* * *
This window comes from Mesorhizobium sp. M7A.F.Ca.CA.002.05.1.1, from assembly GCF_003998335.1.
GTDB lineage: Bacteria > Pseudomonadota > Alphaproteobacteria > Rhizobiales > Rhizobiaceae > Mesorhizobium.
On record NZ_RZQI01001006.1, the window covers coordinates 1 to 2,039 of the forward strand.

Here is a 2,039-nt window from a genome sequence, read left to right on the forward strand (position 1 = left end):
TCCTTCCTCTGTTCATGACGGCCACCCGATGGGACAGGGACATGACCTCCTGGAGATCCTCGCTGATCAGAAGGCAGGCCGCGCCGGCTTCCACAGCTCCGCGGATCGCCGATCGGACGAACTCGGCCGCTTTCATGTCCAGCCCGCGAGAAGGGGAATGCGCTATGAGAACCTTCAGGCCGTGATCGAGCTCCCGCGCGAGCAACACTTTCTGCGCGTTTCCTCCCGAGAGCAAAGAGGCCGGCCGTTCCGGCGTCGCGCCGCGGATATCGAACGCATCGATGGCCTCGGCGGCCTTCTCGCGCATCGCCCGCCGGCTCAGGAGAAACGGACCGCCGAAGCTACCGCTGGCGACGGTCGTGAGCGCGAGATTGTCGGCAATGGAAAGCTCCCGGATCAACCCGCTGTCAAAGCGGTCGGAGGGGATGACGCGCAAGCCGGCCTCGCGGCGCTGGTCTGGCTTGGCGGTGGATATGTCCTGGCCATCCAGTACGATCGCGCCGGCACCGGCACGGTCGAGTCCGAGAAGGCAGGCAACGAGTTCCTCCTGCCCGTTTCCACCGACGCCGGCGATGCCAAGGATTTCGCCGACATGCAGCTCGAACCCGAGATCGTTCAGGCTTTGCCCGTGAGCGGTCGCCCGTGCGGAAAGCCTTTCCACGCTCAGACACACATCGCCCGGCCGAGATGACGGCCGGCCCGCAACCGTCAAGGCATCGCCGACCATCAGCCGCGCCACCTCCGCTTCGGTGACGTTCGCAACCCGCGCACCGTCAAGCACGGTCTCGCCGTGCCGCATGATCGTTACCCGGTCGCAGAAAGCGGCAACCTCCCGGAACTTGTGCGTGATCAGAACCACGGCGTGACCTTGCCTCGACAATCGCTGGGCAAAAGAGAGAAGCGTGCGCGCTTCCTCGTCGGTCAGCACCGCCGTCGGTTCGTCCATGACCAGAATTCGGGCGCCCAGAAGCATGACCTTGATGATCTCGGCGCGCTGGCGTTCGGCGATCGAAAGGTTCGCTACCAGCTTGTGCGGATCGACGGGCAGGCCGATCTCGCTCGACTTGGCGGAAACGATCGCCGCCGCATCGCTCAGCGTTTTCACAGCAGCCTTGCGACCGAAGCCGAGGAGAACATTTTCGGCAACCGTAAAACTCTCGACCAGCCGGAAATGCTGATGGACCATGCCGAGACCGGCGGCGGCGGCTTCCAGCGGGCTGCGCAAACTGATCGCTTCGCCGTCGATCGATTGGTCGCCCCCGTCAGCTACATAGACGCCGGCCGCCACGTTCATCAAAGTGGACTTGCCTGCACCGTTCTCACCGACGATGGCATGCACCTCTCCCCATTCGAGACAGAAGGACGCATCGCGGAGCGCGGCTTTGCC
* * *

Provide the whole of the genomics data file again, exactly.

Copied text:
This window comes from Mesorhizobium sp. M7A.F.Ca.CA.002.05.1.1, from assembly GCF_003998335.1.
GTDB lineage: Bacteria > Pseudomonadota > Alphaproteobacteria > Rhizobiales > Rhizobiaceae > Mesorhizobium.
On record NZ_RZQI01001006.1, the window covers coordinates 1 to 2,039 of the forward strand.

Here is a 2,039-nt window from a genome sequence, read left to right on the forward strand (position 1 = left end):
TCCTTCCTCTGTTCATGACGGCCACCCGATGGGACAGGGACATGACCTCCTGGAGATCCTCGCTGATCAGAAGGCAGGCCGCGCCGGCTTCCACAGCTCCGCGGATCGCCGATCGGACGAACTCGGCCGCTTTCATGTCCAGCCCGCGAGAAGGGGAATGCGCTATGAGAACCTTCAGGCCGTGATCGAGCTCCCGCGCGAGCAACACTTTCTGCGCGTTTCCTCCCGAGAGCAAAGAGGCCGGCCGTTCCGGCGTCGCGCCGCGGATATCGAACGCATCGATGGCCTCGGCGGCCTTCTCGCGCATCGCCCGCCGGCTCAGGAGAAACGGACCGCCGAAGCTACCGCTGGCGACGGTCGTGAGCGCGAGATTGTCGGCAATGGAAAGCTCCCGGATCAACCCGCTGTCAAAGCGGTCGGAGGGGATGACGCGCAAGCCGGCCTCGCGGCGCTGGTCTGGCTTGGCGGTGGATATGTCCTGGCCATCCAGTACGATCGCGCCGGCACCGGCACGGTCGAGTCCGAGAAGGCAGGCAACGAGTTCCTCCTGCCCGTTTCCACCGACGCCGGCGATGCCAAGGATTTCGCCGACATGCAGCTCGAACCCGAGATCGTTCAGGCTTTGCCCGTGAGCGGTCGCCCGTGCGGAAAGCCTTTCCACGCTCAGACACACATCGCCCGGCCGAGATGACGGCCGGCCCGCAACCGTCAAGGCATCGCCGACCATCAGCCGCGCCACCTCCGCTTCGGTGACGTTCGCAACCCGCGCACCGTCAAGCACGGTCTCGCCGTGCCGCATGATCGTTACCCGGTCGCAGAAAGCGGCAACCTCCCGGAACTTGTGCGTGATCAGAACCACGGCGTGACCTTGCCTCGACAATCGCTGGGCAAAAGAGAGAAGCGTGCGCGCTTCCTCGTCGGTCAGCACCGCCGTCGGTTCGTCCATGACCAGAATTCGGGCGCCCAGAAGCATGACCTTGATGATCTCGGCGCGCTGGCGTTCGGCGATCGAAAGGTTCGCTACCAGCTTGTGCGGATCGACGGGCAGGCCGATCTCGCTCGACTTGGCGGAAACGATCGCCGCCGCATCGCTCAGCGTTTTCACAGCAGCCTTGCGACCGAAGCCGAGGAGAACATTTTCGGCAACCGTAAAACTCTCGACCAGCCGGAAATGCTGATGGACCATGCCGAGACCGGCGGCGGCGGCTTCCAGCGGGCTGCGCAAACTGATCGCTTCGCCGTCGATCGATTGGTCGCCCCCGTCAGCTACATAGACGCCGGCCGCCACGTTCATCAAAGTGGACTTGCCTGCACCGTTCTCACCGACGATGGCATGCACCTCTCCCCATTCGAGACAGAAGGACGCATCGCGGAGCGCGGCTTTGCC